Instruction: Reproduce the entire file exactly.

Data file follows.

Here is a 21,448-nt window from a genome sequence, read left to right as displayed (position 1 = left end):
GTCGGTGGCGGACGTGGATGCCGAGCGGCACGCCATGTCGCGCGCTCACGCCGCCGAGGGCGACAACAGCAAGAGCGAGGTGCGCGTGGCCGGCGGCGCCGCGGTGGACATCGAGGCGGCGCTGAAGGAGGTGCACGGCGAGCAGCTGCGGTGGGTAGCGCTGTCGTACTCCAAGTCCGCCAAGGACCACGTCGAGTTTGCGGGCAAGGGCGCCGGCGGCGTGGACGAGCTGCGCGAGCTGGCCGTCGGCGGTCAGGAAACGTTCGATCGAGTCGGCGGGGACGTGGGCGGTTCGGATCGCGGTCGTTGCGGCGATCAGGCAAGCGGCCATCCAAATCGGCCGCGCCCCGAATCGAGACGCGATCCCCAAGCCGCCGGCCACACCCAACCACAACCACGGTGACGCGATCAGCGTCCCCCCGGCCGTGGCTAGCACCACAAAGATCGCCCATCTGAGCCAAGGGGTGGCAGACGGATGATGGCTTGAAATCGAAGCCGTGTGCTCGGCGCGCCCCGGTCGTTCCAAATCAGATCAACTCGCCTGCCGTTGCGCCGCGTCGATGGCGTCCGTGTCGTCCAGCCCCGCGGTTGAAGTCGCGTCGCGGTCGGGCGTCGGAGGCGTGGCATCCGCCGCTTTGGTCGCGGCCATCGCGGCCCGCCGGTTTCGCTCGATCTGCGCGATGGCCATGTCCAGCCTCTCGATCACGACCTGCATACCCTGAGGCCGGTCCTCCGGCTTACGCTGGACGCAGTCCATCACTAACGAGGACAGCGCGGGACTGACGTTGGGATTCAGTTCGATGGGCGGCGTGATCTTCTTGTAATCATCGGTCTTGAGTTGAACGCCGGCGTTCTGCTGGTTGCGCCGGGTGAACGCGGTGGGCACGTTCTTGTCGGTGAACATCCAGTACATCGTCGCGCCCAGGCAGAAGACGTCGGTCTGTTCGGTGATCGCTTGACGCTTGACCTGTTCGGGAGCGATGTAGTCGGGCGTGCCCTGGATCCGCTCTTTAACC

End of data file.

Here is a 21,448-nt window from a genome sequence, read left to right as displayed (position 1 = left end):
GTCGGTGGCGGACGTGGATGCCGAGCGGCACGCCATGTCGCGCGCTCACGCCGCCGAGGGCGACAACAGCAAGAGCGAGGTGCGCGTGGCCGGCGGCGCCGCGGTGGACATCGAGGCGGCGCTGAAGGAGGTGCACGGCGAGCAGCTGCGGTGGGTAGCGCTGTCGTACTCCAAGTCCGCCAAGGACCACGTCGAGTTTGCGGGCAAGGGCGCCGGCGGCGTGGACGAGCTGCGCGAGCTGGCCGTCGGCGGTCAGGAAACGTTCGATCGAGTCGGCGGGGACGTGGGCGGTTCGGATCGCGGTCGTTGCGGCGATCAGGCAAGCGGCCATCCAAATCGGCCGCGCCCCGAATCGAGACGCGATCCCCAAGCCGCCGGCCACACCCAACCACAACCACGGTGACGCGATCAGCGTCCCCCCGGCCGTGGCTAGCACCACAAAGATCGCCCATCTGAGCCAAGGGGTGGCAGACGGATGATGGCTTGAAATCGAAGCCGTGTGCTCGGCGCGCCCCGGTCGTTCCAAATCAGATCAACTCGCCTGCCGTTGCGCCGCGTCGATGGCGTCCGTGTCGTCCAGCCCCGCGGTTGAAGTCGCGTCGCGGTCGGGCGTCGGAGGCGTGGCATCCGCCGCTTTGGTCGCGGCCATCGCGGCCCGCCGGTTTCGCTCGATCTGCGCGATGGCCATGTCCAGCCTCTCGATCACGACCTGCATACCCTGAGGCCGGTCCTCCGGCTTACGCTGGACGCAGTCCATCACTAACGAGGACAGCGCGGGACTGACGTTGGGATTCAGTTCGATGGGCGGCGTGATCTTCTTGTAATCATCGGTCTTGAGTTGAACGCCGGCGTTCTGCTGGTTGCGCCGGGTGAACGCGGTGGGCACGTTCTTGTCGGTGAACATCCAGTACATCGTCGCGCCCAGGCAGAAGACGTCGGTCTGTTCGGTGATCGCTTGACGCTTGACCTGTTCGGGAGCGATGTAGTCGGGCGTGCCCTGGATCCGCTCTTTAACC